Also known as: proctectomy.
What is a proctectomy?
Proctectomy is a surgical procedure that involves the removal of all or part of the rectum, which is the lower portion of the large intestine. This may be necessary to prevent or treat severe diseases of the rectum, such as rectal cancer.
What happens during the procedure?
The precise nature of a proctectomy will vary based on the severity of the condition. The procedure is performed under general anesthesia, and the rectum or a portion of the rectum is removed. This may be done with an open procedure or in a minimally invasive manner with a laparoscope. Then the remaining portions of intestine are stitched back together or to another opening in the body, and the incisions are closed.
Is any special preparation needed?
The patient will typically need to avoid food, drink and certain medications prior to the procedures. The body will also need to be free of stool before the procedure. This is typically taken care of with a laxative or an enema.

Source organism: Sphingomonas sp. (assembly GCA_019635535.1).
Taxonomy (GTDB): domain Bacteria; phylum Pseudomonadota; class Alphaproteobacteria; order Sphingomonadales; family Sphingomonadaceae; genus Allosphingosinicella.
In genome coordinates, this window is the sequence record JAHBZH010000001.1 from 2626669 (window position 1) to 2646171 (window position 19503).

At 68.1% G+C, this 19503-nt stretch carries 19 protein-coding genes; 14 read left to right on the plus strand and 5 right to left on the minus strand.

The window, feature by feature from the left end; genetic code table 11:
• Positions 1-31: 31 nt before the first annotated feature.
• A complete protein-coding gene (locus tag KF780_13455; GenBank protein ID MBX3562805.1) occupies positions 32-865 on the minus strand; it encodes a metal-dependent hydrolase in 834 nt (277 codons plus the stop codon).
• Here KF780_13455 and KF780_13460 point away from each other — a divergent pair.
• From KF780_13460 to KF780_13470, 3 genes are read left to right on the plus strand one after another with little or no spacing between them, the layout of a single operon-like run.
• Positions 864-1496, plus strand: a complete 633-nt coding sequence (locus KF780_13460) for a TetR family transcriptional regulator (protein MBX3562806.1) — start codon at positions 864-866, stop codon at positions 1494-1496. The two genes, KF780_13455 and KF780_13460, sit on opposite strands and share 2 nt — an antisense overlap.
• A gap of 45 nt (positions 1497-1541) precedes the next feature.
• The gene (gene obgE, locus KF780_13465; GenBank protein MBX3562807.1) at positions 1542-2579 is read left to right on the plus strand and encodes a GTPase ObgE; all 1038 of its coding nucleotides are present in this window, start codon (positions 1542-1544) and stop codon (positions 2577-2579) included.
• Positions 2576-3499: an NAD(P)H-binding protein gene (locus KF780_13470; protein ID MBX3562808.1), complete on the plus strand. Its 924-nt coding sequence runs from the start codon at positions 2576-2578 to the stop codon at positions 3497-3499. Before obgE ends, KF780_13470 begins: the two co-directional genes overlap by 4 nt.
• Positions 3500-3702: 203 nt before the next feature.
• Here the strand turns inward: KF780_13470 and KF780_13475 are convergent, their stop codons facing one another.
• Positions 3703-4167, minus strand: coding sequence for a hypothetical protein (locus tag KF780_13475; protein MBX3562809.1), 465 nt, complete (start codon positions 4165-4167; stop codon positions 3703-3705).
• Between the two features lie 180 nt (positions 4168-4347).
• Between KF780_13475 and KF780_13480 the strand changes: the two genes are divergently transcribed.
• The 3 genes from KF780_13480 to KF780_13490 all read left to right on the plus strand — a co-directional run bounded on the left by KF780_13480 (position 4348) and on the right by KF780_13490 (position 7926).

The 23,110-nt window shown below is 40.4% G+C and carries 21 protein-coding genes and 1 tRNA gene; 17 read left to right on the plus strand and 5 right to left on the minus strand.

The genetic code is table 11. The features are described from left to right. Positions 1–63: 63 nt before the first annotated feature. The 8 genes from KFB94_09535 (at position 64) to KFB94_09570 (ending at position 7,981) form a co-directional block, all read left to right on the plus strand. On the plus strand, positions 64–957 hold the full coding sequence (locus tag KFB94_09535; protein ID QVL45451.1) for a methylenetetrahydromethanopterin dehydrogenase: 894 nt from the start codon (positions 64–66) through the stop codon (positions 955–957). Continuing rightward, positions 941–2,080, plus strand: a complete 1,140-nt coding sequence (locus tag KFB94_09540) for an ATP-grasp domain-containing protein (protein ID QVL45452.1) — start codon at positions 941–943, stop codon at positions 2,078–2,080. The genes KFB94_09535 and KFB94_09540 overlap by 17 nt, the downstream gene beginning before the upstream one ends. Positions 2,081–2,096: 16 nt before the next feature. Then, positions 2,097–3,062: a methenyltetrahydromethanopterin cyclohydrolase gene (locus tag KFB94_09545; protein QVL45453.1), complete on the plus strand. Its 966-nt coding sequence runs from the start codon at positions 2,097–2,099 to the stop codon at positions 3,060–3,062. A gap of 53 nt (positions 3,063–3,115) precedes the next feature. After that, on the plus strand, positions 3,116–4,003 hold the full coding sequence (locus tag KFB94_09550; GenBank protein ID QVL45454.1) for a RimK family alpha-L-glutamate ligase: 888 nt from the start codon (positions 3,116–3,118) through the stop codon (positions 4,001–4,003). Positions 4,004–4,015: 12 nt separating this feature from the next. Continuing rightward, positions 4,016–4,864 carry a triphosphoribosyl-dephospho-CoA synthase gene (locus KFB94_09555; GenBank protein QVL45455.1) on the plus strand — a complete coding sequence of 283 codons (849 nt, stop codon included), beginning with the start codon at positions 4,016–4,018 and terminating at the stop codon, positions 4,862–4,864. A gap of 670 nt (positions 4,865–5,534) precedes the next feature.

What are the risk factors?
Bleeding, infection, injury to surrounding organs and tissues and blood clots are all potential risks of a proctectomy.
Reviewed by: Juan L Calisto, MD
This page was last updated on: 5/3/2018 10:12:43 AM
From the Newsdesk
The Section of Pediatric Gastroenterology at Nicklaus Children's is growing to better meet the needs of our community, we have opened a new office on the hospital's main campus!
The medical staff, employees and volunteers of Nicklaus Children’s Hospital mourn the passing of our esteemed Dr. Sanjiv Bhatia, a longstanding leader and dedicated champion for children with complex medical conditions and their families.